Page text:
The article examines Virgil's alleged interest in Platonic philosophy, sketched out in his Lives, and its contribution to the image of the philosopher-poet as defined by Dante and Petrarch. Both poets read closely the Lives of Virgil and sought in them guidance for their own poetic missions. Here I argue that Petrarch tried to defend Dante's misunderstood Divine Comedy by presenting him as a devotee of Platonic allegoresis of the same caliber as Virgil. His efforts were continued by Landino who wished to accommodate both poets to the intellectual background of Medicean Florence. In negotiating the tension between poetry and philosophy Landino-an accomplished poet himself-is willing to recognize the contribution of allegory to introducing philosophical enquiry to the masses, although he eventually decides to embrace the pursuit of philosophy per se.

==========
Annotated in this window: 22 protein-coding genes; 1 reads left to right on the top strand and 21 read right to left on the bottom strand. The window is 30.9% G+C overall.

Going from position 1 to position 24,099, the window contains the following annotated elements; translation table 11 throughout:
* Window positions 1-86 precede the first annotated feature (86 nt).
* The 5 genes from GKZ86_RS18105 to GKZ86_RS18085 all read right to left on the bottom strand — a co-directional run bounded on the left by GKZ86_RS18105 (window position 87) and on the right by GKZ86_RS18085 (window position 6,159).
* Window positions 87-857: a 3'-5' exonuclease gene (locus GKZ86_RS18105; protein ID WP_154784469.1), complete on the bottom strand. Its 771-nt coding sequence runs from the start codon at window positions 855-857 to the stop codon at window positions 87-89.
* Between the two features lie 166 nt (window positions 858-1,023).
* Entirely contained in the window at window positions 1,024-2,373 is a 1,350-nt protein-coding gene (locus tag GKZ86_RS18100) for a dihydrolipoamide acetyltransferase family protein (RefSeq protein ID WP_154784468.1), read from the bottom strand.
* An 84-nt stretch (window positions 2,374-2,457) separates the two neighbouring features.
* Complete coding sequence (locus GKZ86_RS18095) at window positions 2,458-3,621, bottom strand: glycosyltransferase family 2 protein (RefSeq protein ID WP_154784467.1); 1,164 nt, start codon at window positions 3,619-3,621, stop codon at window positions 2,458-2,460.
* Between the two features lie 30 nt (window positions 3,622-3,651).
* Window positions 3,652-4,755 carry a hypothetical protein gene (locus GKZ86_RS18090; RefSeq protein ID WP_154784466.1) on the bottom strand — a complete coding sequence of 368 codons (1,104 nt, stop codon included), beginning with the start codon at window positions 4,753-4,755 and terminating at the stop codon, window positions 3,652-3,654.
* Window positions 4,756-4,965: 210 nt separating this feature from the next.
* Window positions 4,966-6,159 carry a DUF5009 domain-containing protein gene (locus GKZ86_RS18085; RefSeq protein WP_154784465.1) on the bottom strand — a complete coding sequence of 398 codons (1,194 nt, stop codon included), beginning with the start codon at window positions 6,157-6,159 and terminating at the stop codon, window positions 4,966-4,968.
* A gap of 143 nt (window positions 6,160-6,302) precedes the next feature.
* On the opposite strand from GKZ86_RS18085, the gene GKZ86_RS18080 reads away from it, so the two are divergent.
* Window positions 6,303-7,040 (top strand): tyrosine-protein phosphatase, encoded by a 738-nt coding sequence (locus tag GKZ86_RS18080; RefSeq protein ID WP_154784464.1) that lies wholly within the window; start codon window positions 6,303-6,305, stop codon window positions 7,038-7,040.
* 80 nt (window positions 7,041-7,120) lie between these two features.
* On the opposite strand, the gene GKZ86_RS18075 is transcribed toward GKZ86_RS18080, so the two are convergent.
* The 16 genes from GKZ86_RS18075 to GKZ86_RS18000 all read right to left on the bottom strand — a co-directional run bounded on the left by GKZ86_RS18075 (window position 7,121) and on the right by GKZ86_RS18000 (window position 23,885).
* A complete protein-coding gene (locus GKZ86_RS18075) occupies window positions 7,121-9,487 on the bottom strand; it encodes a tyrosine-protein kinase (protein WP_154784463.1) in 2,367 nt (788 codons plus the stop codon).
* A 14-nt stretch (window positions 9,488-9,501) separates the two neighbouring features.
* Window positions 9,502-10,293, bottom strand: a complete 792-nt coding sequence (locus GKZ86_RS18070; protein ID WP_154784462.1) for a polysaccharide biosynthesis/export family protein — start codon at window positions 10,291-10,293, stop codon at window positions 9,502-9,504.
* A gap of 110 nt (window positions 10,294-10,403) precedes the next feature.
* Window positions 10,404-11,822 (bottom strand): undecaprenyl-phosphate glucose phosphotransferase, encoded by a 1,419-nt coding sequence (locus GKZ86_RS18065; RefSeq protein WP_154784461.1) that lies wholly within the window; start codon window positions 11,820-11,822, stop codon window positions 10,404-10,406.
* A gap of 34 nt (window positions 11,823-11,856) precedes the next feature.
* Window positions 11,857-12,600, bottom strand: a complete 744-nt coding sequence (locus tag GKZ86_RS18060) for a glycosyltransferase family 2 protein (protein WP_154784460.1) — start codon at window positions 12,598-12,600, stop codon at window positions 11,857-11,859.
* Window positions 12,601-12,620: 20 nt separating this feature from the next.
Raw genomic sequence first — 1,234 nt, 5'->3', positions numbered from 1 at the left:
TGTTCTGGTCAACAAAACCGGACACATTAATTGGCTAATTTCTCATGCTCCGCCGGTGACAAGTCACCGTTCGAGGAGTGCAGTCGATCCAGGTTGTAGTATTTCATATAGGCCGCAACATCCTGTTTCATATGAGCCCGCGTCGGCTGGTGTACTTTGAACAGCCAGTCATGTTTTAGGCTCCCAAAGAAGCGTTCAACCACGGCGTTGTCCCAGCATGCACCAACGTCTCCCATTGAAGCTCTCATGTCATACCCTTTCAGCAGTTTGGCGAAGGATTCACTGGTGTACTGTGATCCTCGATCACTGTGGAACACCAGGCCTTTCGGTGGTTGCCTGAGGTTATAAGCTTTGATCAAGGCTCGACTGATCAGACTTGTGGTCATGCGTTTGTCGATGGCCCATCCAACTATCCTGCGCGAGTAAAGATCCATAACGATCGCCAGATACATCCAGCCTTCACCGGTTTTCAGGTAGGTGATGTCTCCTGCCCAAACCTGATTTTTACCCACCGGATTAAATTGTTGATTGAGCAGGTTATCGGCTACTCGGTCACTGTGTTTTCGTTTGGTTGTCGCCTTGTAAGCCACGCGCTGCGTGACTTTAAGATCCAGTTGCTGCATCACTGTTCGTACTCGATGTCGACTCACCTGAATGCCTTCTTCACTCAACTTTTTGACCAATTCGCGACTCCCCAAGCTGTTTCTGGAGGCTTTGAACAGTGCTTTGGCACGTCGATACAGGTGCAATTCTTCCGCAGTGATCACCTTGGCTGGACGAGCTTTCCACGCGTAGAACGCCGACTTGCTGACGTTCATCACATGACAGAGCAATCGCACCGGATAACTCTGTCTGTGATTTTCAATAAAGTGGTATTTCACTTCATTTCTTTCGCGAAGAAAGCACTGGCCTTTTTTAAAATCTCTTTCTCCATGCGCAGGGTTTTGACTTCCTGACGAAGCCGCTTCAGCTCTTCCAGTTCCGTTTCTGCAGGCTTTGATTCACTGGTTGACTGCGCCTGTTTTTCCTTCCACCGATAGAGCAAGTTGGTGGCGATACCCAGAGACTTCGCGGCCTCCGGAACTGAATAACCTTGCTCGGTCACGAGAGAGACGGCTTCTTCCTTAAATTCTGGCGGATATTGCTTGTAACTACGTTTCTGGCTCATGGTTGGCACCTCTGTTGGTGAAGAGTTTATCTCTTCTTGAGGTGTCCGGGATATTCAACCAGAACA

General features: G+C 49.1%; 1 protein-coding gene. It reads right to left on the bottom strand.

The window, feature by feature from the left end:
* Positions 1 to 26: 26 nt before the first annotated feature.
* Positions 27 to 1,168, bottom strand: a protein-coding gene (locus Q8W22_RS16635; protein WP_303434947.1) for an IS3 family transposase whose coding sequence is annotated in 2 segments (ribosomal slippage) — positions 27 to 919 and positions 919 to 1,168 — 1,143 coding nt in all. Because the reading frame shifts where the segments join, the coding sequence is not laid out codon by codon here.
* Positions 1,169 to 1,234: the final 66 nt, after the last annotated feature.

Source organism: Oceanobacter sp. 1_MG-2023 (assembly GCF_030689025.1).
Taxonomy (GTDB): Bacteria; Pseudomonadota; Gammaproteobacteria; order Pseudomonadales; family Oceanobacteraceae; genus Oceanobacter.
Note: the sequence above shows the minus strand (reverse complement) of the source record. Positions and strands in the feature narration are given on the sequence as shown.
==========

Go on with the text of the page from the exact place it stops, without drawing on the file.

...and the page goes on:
- reception of Virgilian Lives
- Virgil as Platonic philosopher
- medieval philosopher-poet
- Dante and Virgil
- Petrarch and Virgil
- Landino and philosopher-poets